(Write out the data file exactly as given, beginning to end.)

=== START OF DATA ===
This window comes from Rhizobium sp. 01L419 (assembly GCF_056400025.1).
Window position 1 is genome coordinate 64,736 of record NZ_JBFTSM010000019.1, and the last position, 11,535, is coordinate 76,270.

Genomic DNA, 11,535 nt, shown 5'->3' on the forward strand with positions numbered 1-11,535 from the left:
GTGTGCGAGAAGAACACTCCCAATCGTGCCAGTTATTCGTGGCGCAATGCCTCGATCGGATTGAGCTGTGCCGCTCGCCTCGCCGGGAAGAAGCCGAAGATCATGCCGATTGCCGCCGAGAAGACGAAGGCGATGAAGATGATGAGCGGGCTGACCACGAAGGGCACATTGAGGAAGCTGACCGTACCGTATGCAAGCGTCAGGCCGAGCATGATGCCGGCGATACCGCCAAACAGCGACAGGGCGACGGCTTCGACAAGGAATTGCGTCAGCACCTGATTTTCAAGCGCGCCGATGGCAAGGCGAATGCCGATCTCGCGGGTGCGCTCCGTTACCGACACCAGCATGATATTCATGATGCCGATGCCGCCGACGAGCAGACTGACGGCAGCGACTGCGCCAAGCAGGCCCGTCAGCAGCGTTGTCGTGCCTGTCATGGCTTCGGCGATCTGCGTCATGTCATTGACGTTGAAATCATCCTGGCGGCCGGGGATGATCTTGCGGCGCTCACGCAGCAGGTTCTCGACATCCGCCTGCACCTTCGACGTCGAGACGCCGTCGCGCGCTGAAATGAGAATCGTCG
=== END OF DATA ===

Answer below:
This window comes from Rhizobium sp. 01L419 (assembly GCF_056400025.1).
Window position 1 is genome coordinate 64,736 of record NZ_JBFTSM010000019.1, and the last position, 11,535, is coordinate 76,270.

Genomic DNA, 11,535 nt, shown 5'->3' on the forward strand with positions numbered 1-11,535 from the left:
GTGTGCGAGAAGAACACTCCCAATCGTGCCAGTTATTCGTGGCGCAATGCCTCGATCGGATTGAGCTGTGCCGCTCGCCTCGCCGGGAAGAAGCCGAAGATCATGCCGATTGCCGCCGAGAAGACGAAGGCGATGAAGATGATGAGCGGGCTGACCACGAAGGGCACATTGAGGAAGCTGACCGTACCGTATGCAAGCGTCAGGCCGAGCATGATGCCGGCGATACCGCCAAACAGCGACAGGGCGACGGCTTCGACAAGGAATTGCGTCAGCACCTGATTTTCAAGCGCGCCGATGGCAAGGCGAATGCCGATCTCGCGGGTGCGCTCCGTTACCGACACCAGCATGATATTCATGATGCCGATGCCGCCGACGAGCAGACTGACGGCAGCGACTGCGCCAAGCAGGCCCGTCAGCAGCGTTGTCGTGCCTGTCATGGCTTCGGCGATCTGCGTCATGTCATTGACGTTGAAATCATCCTGGCGGCCGGGGATGATCTTGCGGCGCTCACGCAGCAGGTTCTCGACATCCGCCTGCACCTTCGACGTCGAGACGCCGTCGCGCGCTGAAATGAGAATCGTCG